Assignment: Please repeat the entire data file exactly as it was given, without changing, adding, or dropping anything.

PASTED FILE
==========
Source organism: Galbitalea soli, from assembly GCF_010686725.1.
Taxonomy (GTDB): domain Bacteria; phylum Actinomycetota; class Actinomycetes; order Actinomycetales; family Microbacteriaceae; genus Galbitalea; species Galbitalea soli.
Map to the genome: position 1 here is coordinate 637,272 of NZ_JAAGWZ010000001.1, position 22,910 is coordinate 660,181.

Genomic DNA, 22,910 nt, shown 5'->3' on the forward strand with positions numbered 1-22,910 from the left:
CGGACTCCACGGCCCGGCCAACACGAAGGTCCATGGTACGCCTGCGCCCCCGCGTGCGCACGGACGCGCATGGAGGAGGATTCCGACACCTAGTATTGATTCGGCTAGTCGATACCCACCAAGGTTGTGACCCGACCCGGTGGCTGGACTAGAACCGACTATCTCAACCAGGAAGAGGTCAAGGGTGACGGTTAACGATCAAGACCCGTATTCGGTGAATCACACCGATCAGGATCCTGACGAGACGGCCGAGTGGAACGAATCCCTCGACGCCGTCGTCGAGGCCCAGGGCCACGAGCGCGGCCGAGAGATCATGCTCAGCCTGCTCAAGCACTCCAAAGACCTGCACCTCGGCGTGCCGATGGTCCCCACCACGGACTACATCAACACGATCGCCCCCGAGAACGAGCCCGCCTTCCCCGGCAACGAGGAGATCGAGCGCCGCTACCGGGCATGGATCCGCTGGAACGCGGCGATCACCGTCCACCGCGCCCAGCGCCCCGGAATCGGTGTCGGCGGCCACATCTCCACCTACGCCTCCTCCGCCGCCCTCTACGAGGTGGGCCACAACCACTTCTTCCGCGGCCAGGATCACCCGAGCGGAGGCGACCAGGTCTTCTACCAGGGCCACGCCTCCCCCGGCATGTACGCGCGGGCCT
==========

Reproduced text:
Source organism: Galbitalea soli, from assembly GCF_010686725.1.
Taxonomy (GTDB): domain Bacteria; phylum Actinomycetota; class Actinomycetes; order Actinomycetales; family Microbacteriaceae; genus Galbitalea; species Galbitalea soli.
Map to the genome: position 1 here is coordinate 637,272 of NZ_JAAGWZ010000001.1, position 22,910 is coordinate 660,181.

Genomic DNA, 22,910 nt, shown 5'->3' on the forward strand with positions numbered 1-22,910 from the left:
CGGACTCCACGGCCCGGCCAACACGAAGGTCCATGGTACGCCTGCGCCCCCGCGTGCGCACGGACGCGCATGGAGGAGGATTCCGACACCTAGTATTGATTCGGCTAGTCGATACCCACCAAGGTTGTGACCCGACCCGGTGGCTGGACTAGAACCGACTATCTCAACCAGGAAGAGGTCAAGGGTGACGGTTAACGATCAAGACCCGTATTCGGTGAATCACACCGATCAGGATCCTGACGAGACGGCCGAGTGGAACGAATCCCTCGACGCCGTCGTCGAGGCCCAGGGCCACGAGCGCGGCCGAGAGATCATGCTCAGCCTGCTCAAGCACTCCAAAGACCTGCACCTCGGCGTGCCGATGGTCCCCACCACGGACTACATCAACACGATCGCCCCCGAGAACGAGCCCGCCTTCCCCGGCAACGAGGAGATCGAGCGCCGCTACCGGGCATGGATCCGCTGGAACGCGGCGATCACCGTCCACCGCGCCCAGCGCCCCGGAATCGGTGTCGGCGGCCACATCTCCACCTACGCCTCCTCCGCCGCCCTCTACGAGGTGGGCCACAACCACTTCTTCCGCGGCCAGGATCACCCGAGCGGAGGCGACCAGGTCTTCTACCAGGGCCACGCCTCCCCCGGCATGTACGCGCGGGCCT